This documentary-film depicts the journey of Emad Burnat, a Palestinian villager in Bil’in who documents his life, obtaining a new camera every time the previous one is destroyed.
When Emad obtains his first camera the Israelis start bulldozing the village’s olive trees to make room for a barrier between Bil’in and the Jewish settlement of Modi’in Illit.
Emad records the struggle between the Israelis and Palestinians, documenting how the rebellion and the subsequent crackdown affects his family and his life until he finally approaches the Israeli filmmaker, Guy Davidi. Together they piece together the film from these five smashed cameras to make the movie.
5. “Lemon Tree” (Palestinian)
Widowed Salma Zidane makes a modest living from the lemon tree grove that has been in her family for 50 years. Soon her livelihood comes under threat when an Israeli defense minister moves into a luxurious house next door. Deemed as a threat to the minister’s security, the entire grove is ordered to be uprooted.
Salma fights relentlessly to save her lemon trees, both in a military tribunal and the Israeli Supreme Court. She defies the order to stay away from the trees, climbing the fence to water them and gather lemons at the risk of being shot.
The story is symbolic of many true instances of Palestinians having their olive tree groves destroyed during the Israeli occupation.
6. “Leila’s Birthday” (Palestinian)
This movie depicts the life of an Palestinian taxi driver in Ramallah. All the taxi driver wants is to buy a birthday present for his daughter, Leila, but even such a menial task proves to be a challenge in the chaotic environment of the West Bank.
The movie is very nuanced because, while it does not show one Israeli shoulder on camera, you can still feel the suffocation due to their presence.
7. “The Syrian Bride” (Syrian, Palestinian)
Mona is a young Druze woman engaged to a Syrian actor. Due to the tensions between Israel and Syria, crossing occupied Golan requires the compliance of both governments and is exceedingly rare.
After six months Mona’s family has obtained permission for her to cross into Syria, but it will mean that she will never be able to return to Golan even to visit, a commitment that Mona is herself a bit apprehensive about since she does not know her fiancé well.
The Israeli authorities stamp her passport as “leaving Israel,” an act that angers the Syrian government because Golan is traditionally viewed as part of Syria under a foreign occupier, thus the Syrian regime refuses to acknowledge Mona’s passport as legitimate.
8. “Damascus with Love” (Syrian)
Rima is an Syrian Jewish woman preparing to emigrate from Damascus. Just as she is about to leave, her father discloses a secret: Her long-lost love, once presumed to be dead, is actually alive.
Cancelling her flight, she embarks upon a search for the love of her life, which causes her to explore another side of the city. Through her journey she discovers not only her own past, but also the past of Damascus and Syria itself.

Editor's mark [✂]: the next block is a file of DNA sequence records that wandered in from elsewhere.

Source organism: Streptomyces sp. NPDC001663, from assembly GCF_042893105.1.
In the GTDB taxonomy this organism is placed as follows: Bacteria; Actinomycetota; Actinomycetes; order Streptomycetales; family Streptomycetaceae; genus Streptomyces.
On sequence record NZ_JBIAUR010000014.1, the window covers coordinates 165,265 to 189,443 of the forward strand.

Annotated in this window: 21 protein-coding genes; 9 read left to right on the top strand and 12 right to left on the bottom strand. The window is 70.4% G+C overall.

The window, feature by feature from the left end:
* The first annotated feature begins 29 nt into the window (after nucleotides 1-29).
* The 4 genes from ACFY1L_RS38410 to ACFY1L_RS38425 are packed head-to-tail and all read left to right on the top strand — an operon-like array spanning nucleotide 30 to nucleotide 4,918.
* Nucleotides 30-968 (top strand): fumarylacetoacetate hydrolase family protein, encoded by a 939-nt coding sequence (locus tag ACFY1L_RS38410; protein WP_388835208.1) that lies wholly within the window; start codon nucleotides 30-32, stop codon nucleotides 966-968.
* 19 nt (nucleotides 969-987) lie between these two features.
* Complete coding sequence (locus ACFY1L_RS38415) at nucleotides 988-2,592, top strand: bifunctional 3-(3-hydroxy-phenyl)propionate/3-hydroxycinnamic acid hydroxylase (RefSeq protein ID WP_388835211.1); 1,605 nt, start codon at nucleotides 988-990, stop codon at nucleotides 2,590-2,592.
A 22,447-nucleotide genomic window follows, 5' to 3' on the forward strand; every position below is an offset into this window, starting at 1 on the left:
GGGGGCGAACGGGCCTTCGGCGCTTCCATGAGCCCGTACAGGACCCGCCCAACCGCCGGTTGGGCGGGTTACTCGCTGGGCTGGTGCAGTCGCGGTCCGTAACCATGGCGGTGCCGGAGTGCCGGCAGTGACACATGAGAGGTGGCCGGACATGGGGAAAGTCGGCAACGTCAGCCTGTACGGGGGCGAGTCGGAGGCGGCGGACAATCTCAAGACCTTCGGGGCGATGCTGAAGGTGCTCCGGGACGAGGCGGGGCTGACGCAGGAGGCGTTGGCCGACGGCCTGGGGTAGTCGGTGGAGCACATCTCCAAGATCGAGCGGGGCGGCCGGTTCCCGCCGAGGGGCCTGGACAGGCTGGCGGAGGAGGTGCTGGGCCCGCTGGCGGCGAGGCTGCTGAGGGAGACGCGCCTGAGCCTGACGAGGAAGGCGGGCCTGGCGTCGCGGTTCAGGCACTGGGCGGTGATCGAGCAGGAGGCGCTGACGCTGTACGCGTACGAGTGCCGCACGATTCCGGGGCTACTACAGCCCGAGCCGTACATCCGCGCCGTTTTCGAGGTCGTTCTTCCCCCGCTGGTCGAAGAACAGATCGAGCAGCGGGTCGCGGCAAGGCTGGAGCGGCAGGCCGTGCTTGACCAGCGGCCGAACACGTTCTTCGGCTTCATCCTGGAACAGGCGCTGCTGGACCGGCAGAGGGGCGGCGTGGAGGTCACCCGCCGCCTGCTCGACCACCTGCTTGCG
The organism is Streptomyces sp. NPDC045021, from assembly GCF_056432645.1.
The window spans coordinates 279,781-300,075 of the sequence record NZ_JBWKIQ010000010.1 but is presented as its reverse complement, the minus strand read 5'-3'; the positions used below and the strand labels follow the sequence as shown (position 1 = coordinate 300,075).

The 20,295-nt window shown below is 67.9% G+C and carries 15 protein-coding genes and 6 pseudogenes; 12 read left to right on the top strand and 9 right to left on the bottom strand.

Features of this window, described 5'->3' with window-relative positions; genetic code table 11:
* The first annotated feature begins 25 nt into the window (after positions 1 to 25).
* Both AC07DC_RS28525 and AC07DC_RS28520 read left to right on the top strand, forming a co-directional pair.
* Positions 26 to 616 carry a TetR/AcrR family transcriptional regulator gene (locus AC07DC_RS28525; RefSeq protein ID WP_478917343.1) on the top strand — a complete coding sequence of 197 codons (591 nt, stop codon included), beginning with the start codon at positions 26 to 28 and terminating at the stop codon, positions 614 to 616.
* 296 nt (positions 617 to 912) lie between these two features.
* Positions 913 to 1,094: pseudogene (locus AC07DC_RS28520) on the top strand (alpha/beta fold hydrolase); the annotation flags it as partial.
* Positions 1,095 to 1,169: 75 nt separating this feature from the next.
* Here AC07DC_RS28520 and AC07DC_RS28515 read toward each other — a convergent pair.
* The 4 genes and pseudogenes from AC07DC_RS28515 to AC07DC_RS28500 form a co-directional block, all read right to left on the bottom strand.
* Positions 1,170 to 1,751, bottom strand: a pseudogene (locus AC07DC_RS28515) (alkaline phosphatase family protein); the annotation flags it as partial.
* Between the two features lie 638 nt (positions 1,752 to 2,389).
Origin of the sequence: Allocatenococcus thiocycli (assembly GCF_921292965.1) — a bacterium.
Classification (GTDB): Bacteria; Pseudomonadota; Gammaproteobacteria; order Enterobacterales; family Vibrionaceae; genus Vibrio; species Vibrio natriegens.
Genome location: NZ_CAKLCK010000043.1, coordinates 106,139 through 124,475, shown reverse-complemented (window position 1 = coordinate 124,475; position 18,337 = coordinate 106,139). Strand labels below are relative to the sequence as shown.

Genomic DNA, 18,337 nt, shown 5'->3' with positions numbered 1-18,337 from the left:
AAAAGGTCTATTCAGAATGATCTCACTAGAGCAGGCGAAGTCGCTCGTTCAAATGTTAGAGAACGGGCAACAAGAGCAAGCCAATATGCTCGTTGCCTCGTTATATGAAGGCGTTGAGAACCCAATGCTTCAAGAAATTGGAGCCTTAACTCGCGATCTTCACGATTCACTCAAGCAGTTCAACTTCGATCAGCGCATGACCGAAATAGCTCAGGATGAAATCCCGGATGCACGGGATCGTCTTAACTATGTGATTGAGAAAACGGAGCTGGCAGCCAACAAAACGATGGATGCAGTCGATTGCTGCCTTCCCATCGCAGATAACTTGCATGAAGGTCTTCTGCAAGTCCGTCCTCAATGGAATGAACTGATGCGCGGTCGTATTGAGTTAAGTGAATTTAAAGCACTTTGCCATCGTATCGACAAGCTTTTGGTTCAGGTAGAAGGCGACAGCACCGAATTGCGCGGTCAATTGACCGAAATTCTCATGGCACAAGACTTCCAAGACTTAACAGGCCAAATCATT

9. “Captain Abu Raid” (Jordanian)
The elderly airport janitor Abu Raid finds an old pilot’s hat during his duties. When he returns home, a neighborhood child sees him wearing the hat and mistakes him for a pilot.
Exasperated by the children’s incessant pleas for stories of his adventures abroad, Abu Raid eventually gives into the farce and beguiles them with fictitious accounts of France, England and New York.
The movie also follows the stories of Nour, a headstrong, female pilot from a wealthy family that Abu Raid befriends and Murad, an older neighborhood child who knows Abu Raid’s true profession and who must contend with an abusive father at home.
10. “Theeb” (Jordanian)
This is a historical movie set in 1916 which portrays the complex relationship between the Arabs, Ottoman Turks and Western powers during the 20th century.
The main characters, Theeb and Hussein, are the orphaned sons of a Bedouin sheikh. One day they encounter a British officer, Edward, and an Arab named Marji. They request that Hussein lead them to the Roman well near the Ottoman railway, despite warnings that the trail is fraught with bandits. Hussein agrees and, disobediently, Theeb sneaks after them and tags along.
The warnings prove to be true, and Edward, Marji and Hussein begrudgingly rely on one another to survive.
So, those are a few movies that will help you master Levantine Arabic.
From Lebanon to Jordan, this dialect spans throughout a large portion of the Middle East. It has helped me tremendously in communicating with a wide range of Arabs, and will help you as well.
Whether it is your goal to master this Arabic dialect or another, it is undoubtedly worth your time to study it or, at the very least, get exposed to it through some outstanding movies from the region.